Where did my lovely(ish) daughter go then?

I am reliably informed by my youngest daughter’s teacher that she is a happy smiley joy to behold in school. Five minutes after I leave the tear streaked clingy child she is sweetness and light, engaged and enthusiastic.

I have no reason to doubt their honesty. I mean it wouldn’t make any sense for them to lie.

But all the evidence I can gather suggests it must be fabrication. Most days I am greeted at the end of the school day by a grumpy monster who is reluctant to participate in anything. She no longer likes going swimming, protests strongly (with tears) about going to parties and well, pretty much, says “no” to most suggestions I make. Reading her school book is a whole viaduct too far at the moment.

At home we are treated to the joys of living with a child who never says please or thank you, and most days shouts in my face at ear splitting volume. The only apologies are barked ones that you might imagine a teenager uttering and they only arise when pudding is withheld.

Well you know what, I’ve had enough. I have a good mind to sit her down and tell her that it frankly isn’t fair for school to get the best bit and her family to be on the receiving end of four year old, for want of a better word, arsiness. Of course there would bo no point. She hasn’t really got a clue what’s going on and I am supposed to be the adult after all. I should be able to hold it together.

It seems that school is actually a minefield when you are four. Tonight alone I have reassured her that she doesn’t have to use a toilet if it’s disgusting, and that she doesn’t have to drink milk if she doesn’t fancy it.  I’ve explained that her friend doesn’t really never want to play with her again because she (by Phoebe’s own admission ) is annoying, and that it’s ok because she may not know how much money to take for Children in Need day but I do. It doesn’t matter if she never manages to zip up her coat herself and she will know the third line of that Christmas song by the time it’s really necessary.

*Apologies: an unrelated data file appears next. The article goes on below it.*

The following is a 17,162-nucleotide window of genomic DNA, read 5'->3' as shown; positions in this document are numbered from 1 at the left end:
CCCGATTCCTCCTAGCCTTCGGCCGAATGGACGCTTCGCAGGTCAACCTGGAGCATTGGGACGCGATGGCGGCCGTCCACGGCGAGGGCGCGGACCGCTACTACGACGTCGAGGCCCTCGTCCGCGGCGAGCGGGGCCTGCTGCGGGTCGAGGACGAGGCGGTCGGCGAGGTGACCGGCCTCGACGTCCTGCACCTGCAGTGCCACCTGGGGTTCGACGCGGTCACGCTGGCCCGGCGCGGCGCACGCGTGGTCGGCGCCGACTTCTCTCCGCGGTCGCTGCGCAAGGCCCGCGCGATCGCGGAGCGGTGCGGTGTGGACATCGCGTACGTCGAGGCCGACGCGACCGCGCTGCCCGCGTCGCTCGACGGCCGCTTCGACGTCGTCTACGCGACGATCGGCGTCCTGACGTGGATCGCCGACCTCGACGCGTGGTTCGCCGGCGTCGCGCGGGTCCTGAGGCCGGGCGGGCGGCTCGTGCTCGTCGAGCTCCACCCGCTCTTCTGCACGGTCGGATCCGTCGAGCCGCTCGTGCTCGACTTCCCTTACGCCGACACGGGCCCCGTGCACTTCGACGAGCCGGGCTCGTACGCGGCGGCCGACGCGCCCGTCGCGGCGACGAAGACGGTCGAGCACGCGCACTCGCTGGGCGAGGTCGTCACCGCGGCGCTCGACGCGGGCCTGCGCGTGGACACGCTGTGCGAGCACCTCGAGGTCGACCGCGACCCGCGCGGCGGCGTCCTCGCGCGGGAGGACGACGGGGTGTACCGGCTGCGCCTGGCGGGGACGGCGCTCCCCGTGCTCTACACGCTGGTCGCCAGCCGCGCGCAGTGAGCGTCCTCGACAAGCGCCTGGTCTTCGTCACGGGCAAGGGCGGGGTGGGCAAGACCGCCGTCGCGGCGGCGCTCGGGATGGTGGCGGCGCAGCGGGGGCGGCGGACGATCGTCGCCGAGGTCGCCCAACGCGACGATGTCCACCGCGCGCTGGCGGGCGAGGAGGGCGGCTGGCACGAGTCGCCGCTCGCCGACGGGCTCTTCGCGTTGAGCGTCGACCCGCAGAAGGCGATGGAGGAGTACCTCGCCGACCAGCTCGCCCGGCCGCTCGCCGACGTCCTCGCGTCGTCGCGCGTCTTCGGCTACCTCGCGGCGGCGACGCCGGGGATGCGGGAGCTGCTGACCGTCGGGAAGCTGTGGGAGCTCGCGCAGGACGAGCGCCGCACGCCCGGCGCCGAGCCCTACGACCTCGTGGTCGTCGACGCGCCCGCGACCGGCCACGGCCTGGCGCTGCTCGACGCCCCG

No-one wants to see their child sobbing and clinging to their knees, or refusing to the do the things they have always loved. Poor little thing.

But equally I’m guessing not many people would take kindly to being shouted at in the face for offering to help open a Capri-Sun or for daring to suggest we ought to collectively tidy up. And I know Tilly’s singing can be a little off key but she really doesn’t deserve quite such damning criticism (delivered in a scream) every time she breaks into song.

So what to do? I imagine the answer lies with routine, early nights, cuddles, distraction, a chat with school and the passage of time. Or a padded room and some ear defenders…


  1. Ah bless you both, it must be so hard all round. I'm sure you are doing the right thing and it really will improve in time. But huge hugs for the time being xx


  2. Oh blimey this sounds exactly like Izzy at a) the beginning of reception, b) the beginning of the each year since and c) at the end of most terms. Model pupil, joy to have, skips around singing and generally being bloody perfect, but a screaming banshee at home. We really need to grab that coffee. I know they're different kids, but the headlines of what helped a bit (apart from sitting it out chanting 'this too shall pass' through gritted teeth) was getting to school a bit earlier, to help with that 'home to school transition' (and Iz has never been good at being hurried with anything), taking as many things that cause tension in the morning out of the equation, and having a bit of one-on-one Mummy-Izzy time at the weekends, whenever possible. It's hard work and it's not magic but it does make a bit of a difference. That and her getting just that little bit older each day and closer to that far off age of reason…


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